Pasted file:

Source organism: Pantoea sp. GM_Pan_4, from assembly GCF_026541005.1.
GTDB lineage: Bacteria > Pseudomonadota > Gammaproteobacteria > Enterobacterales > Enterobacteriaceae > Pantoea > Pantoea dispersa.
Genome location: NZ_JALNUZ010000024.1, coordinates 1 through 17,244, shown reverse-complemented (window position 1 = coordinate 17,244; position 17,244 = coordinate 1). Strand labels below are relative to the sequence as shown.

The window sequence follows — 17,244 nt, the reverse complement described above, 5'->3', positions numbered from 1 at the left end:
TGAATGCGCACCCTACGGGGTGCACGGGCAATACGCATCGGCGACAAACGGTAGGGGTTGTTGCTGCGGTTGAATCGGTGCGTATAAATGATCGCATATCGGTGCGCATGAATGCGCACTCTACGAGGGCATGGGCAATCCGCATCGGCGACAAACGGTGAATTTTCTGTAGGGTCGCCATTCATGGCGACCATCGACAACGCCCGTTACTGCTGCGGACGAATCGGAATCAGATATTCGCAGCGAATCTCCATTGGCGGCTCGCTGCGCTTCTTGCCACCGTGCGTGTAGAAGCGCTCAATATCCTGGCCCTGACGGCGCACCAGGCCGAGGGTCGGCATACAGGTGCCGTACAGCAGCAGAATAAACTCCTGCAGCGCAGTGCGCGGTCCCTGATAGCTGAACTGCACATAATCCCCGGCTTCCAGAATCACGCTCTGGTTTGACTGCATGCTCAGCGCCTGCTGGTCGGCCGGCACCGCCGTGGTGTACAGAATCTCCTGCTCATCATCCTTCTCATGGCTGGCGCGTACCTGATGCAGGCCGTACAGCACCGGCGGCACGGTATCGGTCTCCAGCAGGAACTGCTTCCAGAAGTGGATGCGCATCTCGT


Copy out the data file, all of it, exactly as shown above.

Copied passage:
Source organism: Pantoea sp. GM_Pan_4, from assembly GCF_026541005.1.
GTDB lineage: Bacteria > Pseudomonadota > Gammaproteobacteria > Enterobacterales > Enterobacteriaceae > Pantoea > Pantoea dispersa.
Genome location: NZ_JALNUZ010000024.1, coordinates 1 through 17,244, shown reverse-complemented (window position 1 = coordinate 17,244; position 17,244 = coordinate 1). Strand labels below are relative to the sequence as shown.

The window sequence follows — 17,244 nt, the reverse complement described above, 5'->3', positions numbered from 1 at the left end:
TGAATGCGCACCCTACGGGGTGCACGGGCAATACGCATCGGCGACAAACGGTAGGGGTTGTTGCTGCGGTTGAATCGGTGCGTATAAATGATCGCATATCGGTGCGCATGAATGCGCACTCTACGAGGGCATGGGCAATCCGCATCGGCGACAAACGGTGAATTTTCTGTAGGGTCGCCATTCATGGCGACCATCGACAACGCCCGTTACTGCTGCGGACGAATCGGAATCAGATATTCGCAGCGAATCTCCATTGGCGGCTCGCTGCGCTTCTTGCCACCGTGCGTGTAGAAGCGCTCAATATCCTGGCCCTGACGGCGCACCAGGCCGAGGGTCGGCATACAGGTGCCGTACAGCAGCAGAATAAACTCCTGCAGCGCAGTGCGCGGTCCCTGATAGCTGAACTGCACATAATCCCCGGCTTCCAGAATCACGCTCTGGTTTGACTGCATGCTCAGCGCCTGCTGGTCGGCCGGCACCGCCGTGGTGTACAGAATCTCCTGCTCATCATCCTTCTCATGGCTGGCGCGTACCTGATGCAGGCCGTACAGCACCGGCGGCACGGTATCGGTCTCCAGCAGGAACTGCTTCCAGAAGTGGATGCGCATCTCGT